It’s been a while (I think) since I did a purely introspective piece in Life and Art, but in the maelstrom of activity which followed the Freshly Pressed event the other week, I began to think a bit more than usual about how I write and how my writing has been informed by the whole experience of my life, and I thought it was worth a post at least.
The creative writing item picked up by Freshly Pressed was a late-night last-minute stream-of-consciousness effort about a topic I had happened upon in The Guardian. Had I known that over the next few days some 9,000 people would stop by to read it (for the most part more experienced, knowledgeable, professionally concerned and seriously interested in the topic of creative writing than I) it’s fair to say I might have been paralysed into silence.
It’s a measure of how far I’ve come in this whole blogging business that I didn’t run away and hide in embarrassment at the prospect of ‘real’ writers reading my work. Because naturally I don’t see myself as a ‘real’ writer: I find it hard enough sometimes to see myself as a ‘real’ artist. I live in the fear that one day someone will turn around and catch me out and point the finger in dramatic fashion and declare to the world at large “YOU aren’t an artist!”
Having said that, I spent much of my legal career (law degree, postgraduate law degree, French law diploma and practicing certificate notwithstanding) living in fear of being outed as a pretend lawyer. So it’s clearly just me that finds it hard to believe that I am what I present myself as to the outside world.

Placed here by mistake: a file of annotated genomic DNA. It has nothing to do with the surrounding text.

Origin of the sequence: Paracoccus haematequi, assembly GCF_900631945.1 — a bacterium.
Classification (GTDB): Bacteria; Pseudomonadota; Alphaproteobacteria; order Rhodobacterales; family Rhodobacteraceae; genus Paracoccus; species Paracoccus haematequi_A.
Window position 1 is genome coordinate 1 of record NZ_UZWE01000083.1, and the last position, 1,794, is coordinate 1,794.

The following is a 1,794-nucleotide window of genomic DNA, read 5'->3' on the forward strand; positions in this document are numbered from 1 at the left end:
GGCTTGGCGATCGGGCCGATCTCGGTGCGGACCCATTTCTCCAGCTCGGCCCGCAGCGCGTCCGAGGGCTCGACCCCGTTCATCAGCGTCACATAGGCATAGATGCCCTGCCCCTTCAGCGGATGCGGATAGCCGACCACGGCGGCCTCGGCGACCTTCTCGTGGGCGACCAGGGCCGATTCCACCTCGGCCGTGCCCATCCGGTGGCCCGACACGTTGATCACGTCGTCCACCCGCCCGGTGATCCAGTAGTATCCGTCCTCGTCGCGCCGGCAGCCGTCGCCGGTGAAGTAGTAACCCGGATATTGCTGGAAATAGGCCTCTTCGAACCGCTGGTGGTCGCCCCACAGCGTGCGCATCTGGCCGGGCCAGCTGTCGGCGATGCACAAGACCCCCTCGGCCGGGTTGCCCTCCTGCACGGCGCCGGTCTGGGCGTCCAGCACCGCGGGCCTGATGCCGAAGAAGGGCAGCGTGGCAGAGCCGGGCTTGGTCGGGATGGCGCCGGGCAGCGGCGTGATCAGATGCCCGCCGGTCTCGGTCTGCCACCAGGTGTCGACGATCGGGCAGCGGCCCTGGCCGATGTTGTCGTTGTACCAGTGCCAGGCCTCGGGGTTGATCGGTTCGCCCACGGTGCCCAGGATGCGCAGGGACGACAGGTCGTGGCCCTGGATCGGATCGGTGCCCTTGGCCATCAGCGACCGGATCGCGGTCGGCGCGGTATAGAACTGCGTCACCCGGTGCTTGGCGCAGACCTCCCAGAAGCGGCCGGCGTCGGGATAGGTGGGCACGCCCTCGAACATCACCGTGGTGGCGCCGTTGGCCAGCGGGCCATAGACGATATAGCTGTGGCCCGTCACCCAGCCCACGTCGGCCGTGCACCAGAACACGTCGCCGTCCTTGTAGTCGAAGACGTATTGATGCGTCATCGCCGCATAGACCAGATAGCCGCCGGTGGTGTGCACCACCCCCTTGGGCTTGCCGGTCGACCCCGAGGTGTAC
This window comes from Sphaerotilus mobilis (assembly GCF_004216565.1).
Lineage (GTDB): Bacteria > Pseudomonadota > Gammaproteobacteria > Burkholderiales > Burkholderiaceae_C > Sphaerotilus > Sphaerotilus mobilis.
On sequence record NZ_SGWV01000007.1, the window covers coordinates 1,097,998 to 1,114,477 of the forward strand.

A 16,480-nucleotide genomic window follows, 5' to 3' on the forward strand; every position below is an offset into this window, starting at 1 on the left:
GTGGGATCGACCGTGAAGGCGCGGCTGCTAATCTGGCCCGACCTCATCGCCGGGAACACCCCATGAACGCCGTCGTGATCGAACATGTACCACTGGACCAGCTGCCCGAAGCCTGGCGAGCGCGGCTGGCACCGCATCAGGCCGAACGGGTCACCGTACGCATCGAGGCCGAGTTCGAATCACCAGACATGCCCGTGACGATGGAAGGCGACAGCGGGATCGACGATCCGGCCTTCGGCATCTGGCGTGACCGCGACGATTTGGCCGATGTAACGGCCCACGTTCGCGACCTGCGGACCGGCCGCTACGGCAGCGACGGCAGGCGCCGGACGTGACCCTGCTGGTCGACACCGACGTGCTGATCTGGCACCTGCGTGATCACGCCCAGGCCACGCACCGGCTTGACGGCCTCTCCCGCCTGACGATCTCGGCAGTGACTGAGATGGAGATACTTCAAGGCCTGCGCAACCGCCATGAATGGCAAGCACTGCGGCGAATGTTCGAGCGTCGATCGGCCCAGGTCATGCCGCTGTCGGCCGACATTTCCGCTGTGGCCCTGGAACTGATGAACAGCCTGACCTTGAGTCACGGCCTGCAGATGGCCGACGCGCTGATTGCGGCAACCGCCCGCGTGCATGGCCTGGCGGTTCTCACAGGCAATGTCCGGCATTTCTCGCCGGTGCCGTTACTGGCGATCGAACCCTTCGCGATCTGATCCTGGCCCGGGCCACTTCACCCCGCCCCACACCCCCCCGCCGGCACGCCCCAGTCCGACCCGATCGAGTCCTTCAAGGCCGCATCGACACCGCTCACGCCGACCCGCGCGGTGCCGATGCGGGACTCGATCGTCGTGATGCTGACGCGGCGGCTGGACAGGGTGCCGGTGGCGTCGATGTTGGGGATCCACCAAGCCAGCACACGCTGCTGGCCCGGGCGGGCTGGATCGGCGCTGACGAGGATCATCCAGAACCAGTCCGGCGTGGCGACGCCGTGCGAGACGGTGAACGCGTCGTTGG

Anyway, in this whole debate about what can be taught and what can’t, it set me wondering at a personal level about why I paint/make art/write as I do. I began by thinking about this in relation to art, but strangely that’s a much more complicated analysis, and a subject for another day. In the early years especially, I read so many books on “how to” paint/draw/express and listened to so many teachers that I lost my voice and it took me an eternity to find it again.
Interestingly, not so writing. Writing has been as much a part of my entire life as drawing, but I never tried to consciously do anything with it, or learn more of the craft, or improve it. Isn’t that odd? I wrote non-stop and compulsively for years in journals, in correspondence, for pleasure, but nearly always privately. With no outside influences other than a voracious appetite for books of all sorts and a few encouraging English teachers, and not caring in the slightest about how I should or should not write, I now realise to my surprise that my written voice has been able to retain authenticity of expression at many times when my art ‘voice’ has struggled. Writing is my default mode of being.
And then in the midst of all this introspection, I realised how much my style of writing has been informed by life’s experiences as much as anything else. I write as I do because pretty much my entire life has been spent endeavouring to communicate as clearly and as simply as possible. I am driven to try and write with clarity and structure because
… I grew up with a profoundly deaf sister, and communication was only possible if it was concise and simple;
… As a lawyer I believed that deep understanding of law was best evidenced by explanations and advice being delivered in the plainest of English; and
… As an artist with those specific past experiences, I am committed to communicating about my art and the art world in general in language non-artists can readily understand.
So that’s me. What about you?